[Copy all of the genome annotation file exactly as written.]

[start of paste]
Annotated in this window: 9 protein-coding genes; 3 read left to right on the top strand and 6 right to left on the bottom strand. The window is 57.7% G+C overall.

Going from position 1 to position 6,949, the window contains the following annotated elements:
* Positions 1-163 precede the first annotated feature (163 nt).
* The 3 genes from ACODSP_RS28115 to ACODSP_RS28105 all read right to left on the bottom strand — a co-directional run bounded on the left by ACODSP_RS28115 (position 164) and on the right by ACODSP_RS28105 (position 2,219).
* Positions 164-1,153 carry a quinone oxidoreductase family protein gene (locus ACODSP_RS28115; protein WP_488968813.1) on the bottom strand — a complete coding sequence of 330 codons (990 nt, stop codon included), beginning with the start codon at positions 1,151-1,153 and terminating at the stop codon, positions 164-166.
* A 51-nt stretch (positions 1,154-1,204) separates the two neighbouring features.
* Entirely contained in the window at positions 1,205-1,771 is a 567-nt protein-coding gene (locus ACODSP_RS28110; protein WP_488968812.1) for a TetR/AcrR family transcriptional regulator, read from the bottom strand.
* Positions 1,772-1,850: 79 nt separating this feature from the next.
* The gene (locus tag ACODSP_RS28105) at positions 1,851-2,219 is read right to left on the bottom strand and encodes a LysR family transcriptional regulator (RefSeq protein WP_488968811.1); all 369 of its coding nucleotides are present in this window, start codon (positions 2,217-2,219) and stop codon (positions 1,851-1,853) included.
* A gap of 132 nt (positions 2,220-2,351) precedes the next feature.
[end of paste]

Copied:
Annotated in this window: 9 protein-coding genes; 3 read left to right on the top strand and 6 right to left on the bottom strand. The window is 57.7% G+C overall.

Going from position 1 to position 6,949, the window contains the following annotated elements:
* Positions 1-163 precede the first annotated feature (163 nt).
* The 3 genes from ACODSP_RS28115 to ACODSP_RS28105 all read right to left on the bottom strand — a co-directional run bounded on the left by ACODSP_RS28115 (position 164) and on the right by ACODSP_RS28105 (position 2,219).
* Positions 164-1,153 carry a quinone oxidoreductase family protein gene (locus ACODSP_RS28115; protein WP_488968813.1) on the bottom strand — a complete coding sequence of 330 codons (990 nt, stop codon included), beginning with the start codon at positions 1,151-1,153 and terminating at the stop codon, positions 164-166.
* A 51-nt stretch (positions 1,154-1,204) separates the two neighbouring features.
* Entirely contained in the window at positions 1,205-1,771 is a 567-nt protein-coding gene (locus ACODSP_RS28110; protein WP_488968812.1) for a TetR/AcrR family transcriptional regulator, read from the bottom strand.
* Positions 1,772-1,850: 79 nt separating this feature from the next.
* The gene (locus tag ACODSP_RS28105) at positions 1,851-2,219 is read right to left on the bottom strand and encodes a LysR family transcriptional regulator (RefSeq protein WP_488968811.1); all 369 of its coding nucleotides are present in this window, start codon (positions 2,217-2,219) and stop codon (positions 1,851-1,853) included.
* A gap of 132 nt (positions 2,220-2,351) precedes the next feature.